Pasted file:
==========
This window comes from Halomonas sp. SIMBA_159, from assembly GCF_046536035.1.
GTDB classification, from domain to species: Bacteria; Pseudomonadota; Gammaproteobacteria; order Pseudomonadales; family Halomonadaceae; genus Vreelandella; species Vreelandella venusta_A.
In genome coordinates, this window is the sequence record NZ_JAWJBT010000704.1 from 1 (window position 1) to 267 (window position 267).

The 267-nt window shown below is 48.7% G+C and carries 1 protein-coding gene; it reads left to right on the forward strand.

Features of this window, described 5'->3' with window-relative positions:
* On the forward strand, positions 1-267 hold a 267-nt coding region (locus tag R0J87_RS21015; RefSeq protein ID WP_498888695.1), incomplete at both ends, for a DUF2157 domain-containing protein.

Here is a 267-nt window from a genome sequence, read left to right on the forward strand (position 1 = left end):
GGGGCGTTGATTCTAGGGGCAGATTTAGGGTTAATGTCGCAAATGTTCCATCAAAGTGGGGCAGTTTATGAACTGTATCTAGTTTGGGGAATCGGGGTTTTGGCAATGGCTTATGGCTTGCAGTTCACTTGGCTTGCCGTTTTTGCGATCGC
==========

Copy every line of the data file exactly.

This window comes from Halomonas sp. SIMBA_159, from assembly GCF_046536035.1.
GTDB classification, from domain to species: Bacteria; Pseudomonadota; Gammaproteobacteria; order Pseudomonadales; family Halomonadaceae; genus Vreelandella; species Vreelandella venusta_A.
In genome coordinates, this window is the sequence record NZ_JAWJBT010000704.1 from 1 (window position 1) to 267 (window position 267).

The 267-nt window shown below is 48.7% G+C and carries 1 protein-coding gene; it reads left to right on the forward strand.

Features of this window, described 5'->3' with window-relative positions:
* On the forward strand, positions 1-267 hold a 267-nt coding region (locus tag R0J87_RS21015; RefSeq protein ID WP_498888695.1), incomplete at both ends, for a DUF2157 domain-containing protein.

Here is a 267-nt window from a genome sequence, read left to right on the forward strand (position 1 = left end):
GGGGCGTTGATTCTAGGGGCAGATTTAGGGTTAATGTCGCAAATGTTCCATCAAAGTGGGGCAGTTTATGAACTGTATCTAGTTTGGGGAATCGGGGTTTTGGCAATGGCTTATGGCTTGCAGTTCACTTGGCTTGCCGTTTTTGCGATCGC